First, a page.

The pastor preaching that day, Randy Alcorn, gave a blistering sermon on the sanctity of human life, especially regarding the unborn. It was so convicting that my wife got up and walked out in the middle of the service. All in all, a rather inglorious start with our new church family.

As God would have it, the church was having a pastors’ reception that evening for new members. I decided that any church willing to offend potential members in order to strongly promote an ideology they believed to be true was worth another look. (I think the Holy Spirit had a lot to do with my decision too.) At the risk of incurring my wife’s wrath, I took her to the reception. At that reception, the authenticity of the three pastors in attendance was so strong that I was drawn toward it without reservation.

While my wife was not particularly happy at the time about my decision to attend the pastors’ reception—or my subsequent decision for us to become church members—she readily followed my decisions in these spiritual matters.

Now, please understand that I was not a wise, mature Christian. I was a baby Christian in every sense of the word. The fact that she followed me speaks not only to her character but also to the importance women place on men becoming spiritual leaders in their homes. I’ve heard it said that the number one complaint of women in the church is their husbands’ spiritual apathy. Pastor Jan Hettiga once said, "The number one problem in the church is the explosive combination of masculine apathy and feminine discontent." I submit to you that masculine apathy is the cause of feminine discontent. This apathy and lack of involvement is a problem for men not only in church but also in the home. It’s an all-pervasive trend that we must break.

Fathers also play a significant role in passing on a spiritual foundation to their children—especially sons. When only mom takes her sons to church while they’re growing up, approximately 15 percent of boys remain churchgoers after they become adults. However, if dad takes an active role with mom in leading the family to church, the number who continue their spiritual journey increases to somewhere around 75 percent.5 That’s a significant difference that speaks to the power men have to be spiritual influences upon their sons.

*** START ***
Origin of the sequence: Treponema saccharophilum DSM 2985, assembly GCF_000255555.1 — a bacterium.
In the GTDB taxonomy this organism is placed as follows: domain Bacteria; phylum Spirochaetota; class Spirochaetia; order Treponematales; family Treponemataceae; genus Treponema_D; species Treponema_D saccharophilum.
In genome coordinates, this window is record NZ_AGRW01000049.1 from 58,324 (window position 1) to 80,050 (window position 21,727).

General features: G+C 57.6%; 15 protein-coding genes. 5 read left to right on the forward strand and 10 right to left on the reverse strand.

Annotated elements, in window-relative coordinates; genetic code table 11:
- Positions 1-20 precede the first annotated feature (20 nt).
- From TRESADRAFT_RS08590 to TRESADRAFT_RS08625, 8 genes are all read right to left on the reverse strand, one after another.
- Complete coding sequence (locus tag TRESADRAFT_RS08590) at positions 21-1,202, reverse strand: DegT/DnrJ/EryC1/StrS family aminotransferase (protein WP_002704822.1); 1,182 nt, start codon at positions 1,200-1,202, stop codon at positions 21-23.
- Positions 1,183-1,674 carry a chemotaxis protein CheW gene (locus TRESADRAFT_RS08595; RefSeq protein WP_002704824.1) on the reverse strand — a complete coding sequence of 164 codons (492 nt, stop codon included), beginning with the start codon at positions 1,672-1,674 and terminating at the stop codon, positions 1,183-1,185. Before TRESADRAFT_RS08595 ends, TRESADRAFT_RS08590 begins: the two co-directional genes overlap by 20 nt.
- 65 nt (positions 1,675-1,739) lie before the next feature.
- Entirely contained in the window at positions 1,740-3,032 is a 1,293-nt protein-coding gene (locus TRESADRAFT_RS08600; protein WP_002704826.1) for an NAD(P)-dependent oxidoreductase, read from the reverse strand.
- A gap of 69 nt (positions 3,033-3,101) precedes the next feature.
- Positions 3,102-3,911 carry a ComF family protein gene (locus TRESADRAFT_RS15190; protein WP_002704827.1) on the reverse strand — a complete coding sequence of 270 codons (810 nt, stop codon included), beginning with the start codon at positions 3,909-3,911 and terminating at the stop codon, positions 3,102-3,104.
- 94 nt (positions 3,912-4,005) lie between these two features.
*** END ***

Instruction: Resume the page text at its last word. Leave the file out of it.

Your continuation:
Many men are reluctant or even scared to lead their families spiritually. I harbored many doubts early on. What do I know about theology? I’m not worthy of such a huge task that has eternal consequences. What if I mess up? I was so scared that I was searching for ways to evade this responsibility.

In the summer of 1998, at the age of twelve, my son asked me to take him down on the field during a Promise Keepers event so he could accept the Lord. I tried making excuses why we shouldn’t go, but Frank wouldn’t accept my foot-dragging. When we finally approached one of the volunteers, he said to me, "Why don’t you lead your son to the Lord?" Gulp! What do I say? After much stumbling around, I managed to murmur enough of a prayer to help Frank accept Christ into his heart. Since then, I’ve been blessed to watch his spiritual growth as a Christian, and someday I’ll see him as a mighty man of God. I was subsequently blessed to baptize my wife and both our children—a truly humbling and awesome experience. God honored my feeble attempts at spiritual leadership by giving me these blessings.

Watch and see what blessing he has stored up for you. Grab the helm and lead your family spiritually!

Excerpted from Better Dads, Stronger Sons by Rick Johnson. To read Part I of this 4-part series on Christian Fathering: Rising to the Challenge of Christian Fatherhood.

Rick Johnson is the founder of Better Dads, a fathering skills program designed to equip men to be more engaged in the lives of their children. Rick develops and delivers father training workshops for businesses, churches, schools, and other organizations across the Northwest. He previously authored That's My Son: How Moms Can Influence Boys to Become Men of Character. Rick, his wife Suzanne, and their two children live in Gresham, Oregon.

Used with permission of Revell, a division of Baker Publishing Group.